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Down Syndrome Clinic coming to Hagerstown

April 09, 1999

Down SyndromeBy KATE COLEMAN / Staff Writer

photo: JOE CROCETTA / staff photographer




On Friday, April 16, Briana Akers, Katie Delaportas and Michael Barnhart have appointments to see Dr. George T. Capone, director of Kennedy Krieger Institute's Down Syndrome Clinic. All three children have Down syndrome, a genetic disorder that usually results in delays in physical and mental development, according to information on the Web site of National Association for Down Syndrome.

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Briana, who will be 5 at the end of April, Katie, 4 1/2, and Michael, 8, have seen Capone before, but this time, instead of traveling more than an hour to Baltimore, they will have annual checkups in Hagerstown at Washington County Health Department.

Dave and Jo Ellen Barnhart, Michael's parents, have been working to have Kennedy Krieger bring its Down Syndrome Clinic to Hagerstown.

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"Traveling started to limit us - how many times could we run up and down the road?" asks Jo Ellen Barnhart, who writes a monthly column for The Herald-Mail.

The Barnharts' two younger sons also have special needs that require not-so-close-to-home doctor visits. Jo Ellen Barnhart says she stopped counting her kids' medical professionals when she got to 150.

Although Kathy Delaportas, Katie's mom, sometimes was able to stay with her mother in the city, the distance to Baltimore also was a strain on the Delaportas family.

"It turns out to be an all-day trip," says Joy Akers, Briana's mother. She and her husband, Tony, also have three other children.

Capone hopes to establish a local satellite clinic at Washington County Health Department. He wants to make its specialized services more accessible to people in Washington, Allegheny and Garrett counties, as well as in neighboring states. He has had some people drive five to six hours from West Virginia to visit the Baltimore clinic. Patient demand will determine whether the Hagerstown clinic will continue.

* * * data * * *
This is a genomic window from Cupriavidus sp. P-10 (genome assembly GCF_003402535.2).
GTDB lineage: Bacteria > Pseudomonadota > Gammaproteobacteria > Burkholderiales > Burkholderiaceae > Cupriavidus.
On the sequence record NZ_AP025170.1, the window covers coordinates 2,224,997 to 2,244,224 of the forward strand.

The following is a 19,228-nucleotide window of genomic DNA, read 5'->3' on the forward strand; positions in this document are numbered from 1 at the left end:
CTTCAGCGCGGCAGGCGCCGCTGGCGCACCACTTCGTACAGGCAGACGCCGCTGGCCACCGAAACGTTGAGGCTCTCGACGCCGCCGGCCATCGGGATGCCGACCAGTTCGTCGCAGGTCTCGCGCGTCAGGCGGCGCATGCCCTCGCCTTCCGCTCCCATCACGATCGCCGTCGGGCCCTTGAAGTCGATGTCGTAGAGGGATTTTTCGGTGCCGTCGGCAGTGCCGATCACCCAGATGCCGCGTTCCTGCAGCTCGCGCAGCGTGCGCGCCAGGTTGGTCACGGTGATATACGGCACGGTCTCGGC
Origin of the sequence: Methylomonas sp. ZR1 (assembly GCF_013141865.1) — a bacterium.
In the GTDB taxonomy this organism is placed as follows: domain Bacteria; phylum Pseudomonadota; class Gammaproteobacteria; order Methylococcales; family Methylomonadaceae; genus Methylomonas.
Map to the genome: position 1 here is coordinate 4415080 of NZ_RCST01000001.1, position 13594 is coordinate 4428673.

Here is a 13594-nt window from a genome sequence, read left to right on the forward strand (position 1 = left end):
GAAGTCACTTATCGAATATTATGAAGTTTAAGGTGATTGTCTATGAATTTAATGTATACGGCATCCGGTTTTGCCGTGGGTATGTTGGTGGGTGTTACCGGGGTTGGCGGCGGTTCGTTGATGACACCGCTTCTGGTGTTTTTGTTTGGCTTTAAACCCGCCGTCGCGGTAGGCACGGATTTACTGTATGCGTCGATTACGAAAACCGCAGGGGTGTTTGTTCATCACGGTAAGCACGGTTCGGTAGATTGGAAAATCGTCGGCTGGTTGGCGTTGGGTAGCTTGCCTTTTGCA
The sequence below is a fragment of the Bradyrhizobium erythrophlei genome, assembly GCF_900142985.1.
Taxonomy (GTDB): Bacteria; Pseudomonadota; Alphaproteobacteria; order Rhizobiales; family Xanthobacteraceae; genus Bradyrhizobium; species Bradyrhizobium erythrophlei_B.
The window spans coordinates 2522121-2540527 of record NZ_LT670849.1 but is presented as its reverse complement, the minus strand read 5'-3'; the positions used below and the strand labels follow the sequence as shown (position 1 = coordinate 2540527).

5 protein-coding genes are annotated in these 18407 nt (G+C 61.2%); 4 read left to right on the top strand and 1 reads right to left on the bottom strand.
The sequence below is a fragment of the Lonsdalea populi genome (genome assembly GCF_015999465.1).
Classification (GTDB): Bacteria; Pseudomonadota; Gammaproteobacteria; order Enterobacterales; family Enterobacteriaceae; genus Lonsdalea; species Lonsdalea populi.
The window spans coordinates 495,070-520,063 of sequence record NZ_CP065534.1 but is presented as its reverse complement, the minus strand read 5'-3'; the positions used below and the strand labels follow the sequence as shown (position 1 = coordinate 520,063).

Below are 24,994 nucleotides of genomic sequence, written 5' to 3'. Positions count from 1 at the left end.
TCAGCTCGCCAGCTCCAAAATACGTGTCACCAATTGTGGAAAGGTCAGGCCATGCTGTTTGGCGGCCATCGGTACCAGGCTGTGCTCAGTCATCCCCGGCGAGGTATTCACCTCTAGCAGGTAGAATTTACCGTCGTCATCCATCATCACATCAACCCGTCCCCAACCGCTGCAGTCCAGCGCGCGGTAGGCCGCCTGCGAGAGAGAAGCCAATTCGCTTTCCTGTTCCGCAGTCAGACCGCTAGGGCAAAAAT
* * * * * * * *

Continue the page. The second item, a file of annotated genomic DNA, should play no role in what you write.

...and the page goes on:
Kennedy Krieger Institute, founded in 1937, provides specialized evaluation and treatment services to individuals from infancy through age 21 who have or who are at risk for a wide array of problems, including Down syndrome.

For about nine months, the institute has had a Down syndrome outreach clinic every three months on Maryland's Eastern Shore. The Baltimore clinic is celebrating its 10th anniversary.

Kennedy Krieger contacted Washington County Health Department to provide a site, says Dr. Robert Parker, health officer for Washington County Health Department. "It's essentially their program. We thought it was worthwhile," he says.

Typically, Capone spends about an hour and a half each with four patients on his visits to Hagerstown, according to Kim Pearce of Kennedy Krieger. The only drawback Capone sees is that he will be the only Kennedy Krieger specialist in Hagerstown.

In Baltimore, the clinic includes evaluations by audiologists, physical, occupational and speech and language therapists. Behavioral and clinical psychological consultation also is available, as is a social worker to help families cope with a family member's new diagnosis.

Katie's dad, Dino Delaportas - a physician himself - takes his daughter to Kennedy Krieger's clinic because of the staff's experience with Down syndrome.

Capone makes parents aware of developmental milestones - what to expect next, Jo Ellen Barnhart says.

There is an increased risk for certain health problems in children with Down syndrome, according to information on the Web site of National Down Syndrome Society. These include treatable disorders such as hypothyroidism, middle ear infections and hearing loss and obstructive sleep apnea.

With aggressive screening for medical problems, people with Down syndrome are living longer and healthier lives, Capone says.

The professionals at Kennedy Krieger approach the patient as a whole person, says Dino Delaportas.

"They treat these kids with dignity," Delaportas says.




-- Resources

-- Katie and Michael

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